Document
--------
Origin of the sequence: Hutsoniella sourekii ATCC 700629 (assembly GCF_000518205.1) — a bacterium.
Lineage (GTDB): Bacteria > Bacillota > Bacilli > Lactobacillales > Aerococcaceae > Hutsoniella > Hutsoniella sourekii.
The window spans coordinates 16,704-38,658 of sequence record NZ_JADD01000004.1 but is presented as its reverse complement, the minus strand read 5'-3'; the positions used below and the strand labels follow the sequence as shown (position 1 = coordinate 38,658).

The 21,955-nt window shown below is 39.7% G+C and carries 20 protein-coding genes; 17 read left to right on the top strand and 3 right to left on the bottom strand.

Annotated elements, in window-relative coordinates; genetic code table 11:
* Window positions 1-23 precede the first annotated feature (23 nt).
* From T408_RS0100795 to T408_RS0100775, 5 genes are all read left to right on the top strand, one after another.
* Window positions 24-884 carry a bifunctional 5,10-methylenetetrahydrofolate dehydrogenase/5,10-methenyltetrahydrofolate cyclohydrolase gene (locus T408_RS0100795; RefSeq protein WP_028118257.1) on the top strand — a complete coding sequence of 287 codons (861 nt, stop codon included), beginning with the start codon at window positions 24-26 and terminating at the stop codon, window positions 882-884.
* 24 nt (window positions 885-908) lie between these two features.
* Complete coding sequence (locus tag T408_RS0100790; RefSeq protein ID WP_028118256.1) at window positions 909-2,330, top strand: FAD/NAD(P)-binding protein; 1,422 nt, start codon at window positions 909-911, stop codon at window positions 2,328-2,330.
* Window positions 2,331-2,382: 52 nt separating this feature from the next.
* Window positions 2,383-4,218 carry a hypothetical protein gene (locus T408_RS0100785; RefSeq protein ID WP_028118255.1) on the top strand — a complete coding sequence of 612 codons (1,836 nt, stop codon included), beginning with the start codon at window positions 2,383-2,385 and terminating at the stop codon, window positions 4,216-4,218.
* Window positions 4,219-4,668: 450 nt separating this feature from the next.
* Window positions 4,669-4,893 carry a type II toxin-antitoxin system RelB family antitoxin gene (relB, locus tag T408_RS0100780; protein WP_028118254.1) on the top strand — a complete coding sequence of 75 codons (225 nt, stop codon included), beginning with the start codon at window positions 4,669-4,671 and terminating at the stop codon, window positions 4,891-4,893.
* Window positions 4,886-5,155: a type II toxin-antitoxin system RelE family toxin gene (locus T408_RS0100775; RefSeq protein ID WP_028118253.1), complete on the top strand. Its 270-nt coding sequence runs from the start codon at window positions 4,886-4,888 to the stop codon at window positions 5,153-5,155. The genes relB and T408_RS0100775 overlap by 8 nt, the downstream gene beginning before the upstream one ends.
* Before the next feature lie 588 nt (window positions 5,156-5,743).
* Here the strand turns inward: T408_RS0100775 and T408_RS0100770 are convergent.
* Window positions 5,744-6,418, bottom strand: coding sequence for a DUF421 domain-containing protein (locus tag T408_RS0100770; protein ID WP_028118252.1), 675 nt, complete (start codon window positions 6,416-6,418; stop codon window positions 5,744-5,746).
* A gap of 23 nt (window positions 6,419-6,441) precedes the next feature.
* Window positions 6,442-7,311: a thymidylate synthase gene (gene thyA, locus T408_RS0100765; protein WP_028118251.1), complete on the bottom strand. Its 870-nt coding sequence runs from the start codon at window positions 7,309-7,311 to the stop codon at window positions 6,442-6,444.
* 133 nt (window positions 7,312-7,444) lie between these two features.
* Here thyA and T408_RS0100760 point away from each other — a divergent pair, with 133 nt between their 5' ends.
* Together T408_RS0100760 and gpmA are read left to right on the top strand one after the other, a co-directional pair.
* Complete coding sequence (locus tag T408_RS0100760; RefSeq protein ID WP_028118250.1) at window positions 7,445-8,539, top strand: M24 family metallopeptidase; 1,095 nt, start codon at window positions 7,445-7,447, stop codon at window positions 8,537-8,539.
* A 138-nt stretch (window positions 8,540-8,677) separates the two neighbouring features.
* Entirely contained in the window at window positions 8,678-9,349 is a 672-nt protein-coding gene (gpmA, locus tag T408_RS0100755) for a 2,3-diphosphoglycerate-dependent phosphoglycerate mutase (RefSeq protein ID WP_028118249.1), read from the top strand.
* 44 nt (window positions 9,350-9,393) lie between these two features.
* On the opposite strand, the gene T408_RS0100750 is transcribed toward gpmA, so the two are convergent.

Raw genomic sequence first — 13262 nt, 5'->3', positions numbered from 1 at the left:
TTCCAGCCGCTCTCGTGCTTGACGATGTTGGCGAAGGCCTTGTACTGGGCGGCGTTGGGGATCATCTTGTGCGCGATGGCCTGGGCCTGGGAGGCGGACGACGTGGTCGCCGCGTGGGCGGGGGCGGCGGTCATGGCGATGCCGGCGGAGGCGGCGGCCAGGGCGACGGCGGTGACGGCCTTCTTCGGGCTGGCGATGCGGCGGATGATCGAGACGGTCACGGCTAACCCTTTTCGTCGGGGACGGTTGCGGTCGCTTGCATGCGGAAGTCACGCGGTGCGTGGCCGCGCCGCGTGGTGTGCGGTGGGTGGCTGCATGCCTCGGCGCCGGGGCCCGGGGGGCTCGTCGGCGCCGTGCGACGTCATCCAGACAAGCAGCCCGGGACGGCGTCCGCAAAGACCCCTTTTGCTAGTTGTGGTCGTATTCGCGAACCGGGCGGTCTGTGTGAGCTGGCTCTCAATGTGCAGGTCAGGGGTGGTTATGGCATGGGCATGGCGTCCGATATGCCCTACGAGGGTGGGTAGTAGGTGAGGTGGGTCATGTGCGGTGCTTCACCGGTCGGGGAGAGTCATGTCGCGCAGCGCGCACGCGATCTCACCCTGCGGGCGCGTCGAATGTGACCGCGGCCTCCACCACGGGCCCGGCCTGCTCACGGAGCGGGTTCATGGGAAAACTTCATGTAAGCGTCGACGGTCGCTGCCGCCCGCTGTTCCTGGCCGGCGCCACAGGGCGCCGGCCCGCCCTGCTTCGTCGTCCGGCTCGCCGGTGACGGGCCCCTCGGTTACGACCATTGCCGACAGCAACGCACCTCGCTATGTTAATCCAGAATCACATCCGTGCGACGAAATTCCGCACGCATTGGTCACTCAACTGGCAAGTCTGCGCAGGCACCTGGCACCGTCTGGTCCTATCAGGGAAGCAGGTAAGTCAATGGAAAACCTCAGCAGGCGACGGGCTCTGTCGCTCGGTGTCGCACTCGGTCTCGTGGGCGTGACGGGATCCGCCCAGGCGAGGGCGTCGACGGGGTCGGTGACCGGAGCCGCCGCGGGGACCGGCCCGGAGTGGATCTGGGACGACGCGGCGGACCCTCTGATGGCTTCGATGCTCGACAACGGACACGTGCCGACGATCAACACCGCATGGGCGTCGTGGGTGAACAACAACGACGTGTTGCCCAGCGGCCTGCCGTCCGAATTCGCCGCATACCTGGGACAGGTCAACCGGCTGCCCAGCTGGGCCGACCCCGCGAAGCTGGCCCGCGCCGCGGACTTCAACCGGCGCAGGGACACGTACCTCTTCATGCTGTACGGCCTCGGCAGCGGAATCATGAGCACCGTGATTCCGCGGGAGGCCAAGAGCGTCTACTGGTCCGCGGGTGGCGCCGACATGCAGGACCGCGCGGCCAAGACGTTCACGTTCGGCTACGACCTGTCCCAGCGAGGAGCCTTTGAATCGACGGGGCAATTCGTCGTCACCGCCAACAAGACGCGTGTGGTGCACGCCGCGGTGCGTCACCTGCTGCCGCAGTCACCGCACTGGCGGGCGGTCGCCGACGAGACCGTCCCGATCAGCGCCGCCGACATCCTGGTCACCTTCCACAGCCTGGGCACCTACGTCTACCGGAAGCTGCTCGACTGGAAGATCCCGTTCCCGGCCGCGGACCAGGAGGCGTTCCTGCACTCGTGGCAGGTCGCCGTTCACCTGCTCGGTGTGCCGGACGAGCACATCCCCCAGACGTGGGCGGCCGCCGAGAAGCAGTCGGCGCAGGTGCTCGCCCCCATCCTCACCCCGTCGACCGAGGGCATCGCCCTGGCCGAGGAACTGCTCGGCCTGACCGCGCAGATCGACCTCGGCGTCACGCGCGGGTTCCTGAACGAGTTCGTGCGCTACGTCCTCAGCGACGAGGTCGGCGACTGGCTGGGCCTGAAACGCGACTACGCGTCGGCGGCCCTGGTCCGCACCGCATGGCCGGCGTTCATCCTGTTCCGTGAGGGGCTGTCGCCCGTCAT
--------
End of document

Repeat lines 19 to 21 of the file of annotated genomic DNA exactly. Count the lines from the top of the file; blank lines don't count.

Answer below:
* A gap of 23 nt (window positions 6,419-6,441) precedes the next feature.
* Window positions 6,442-7,311: a thymidylate synthase gene (gene thyA, locus T408_RS0100765; protein WP_028118251.1), complete on the bottom strand. Its 870-nt coding sequence runs from the start codon at window positions 7,309-7,311 to the stop codon at window positions 6,442-6,444.
* 133 nt (window positions 7,312-7,444) lie between these two features.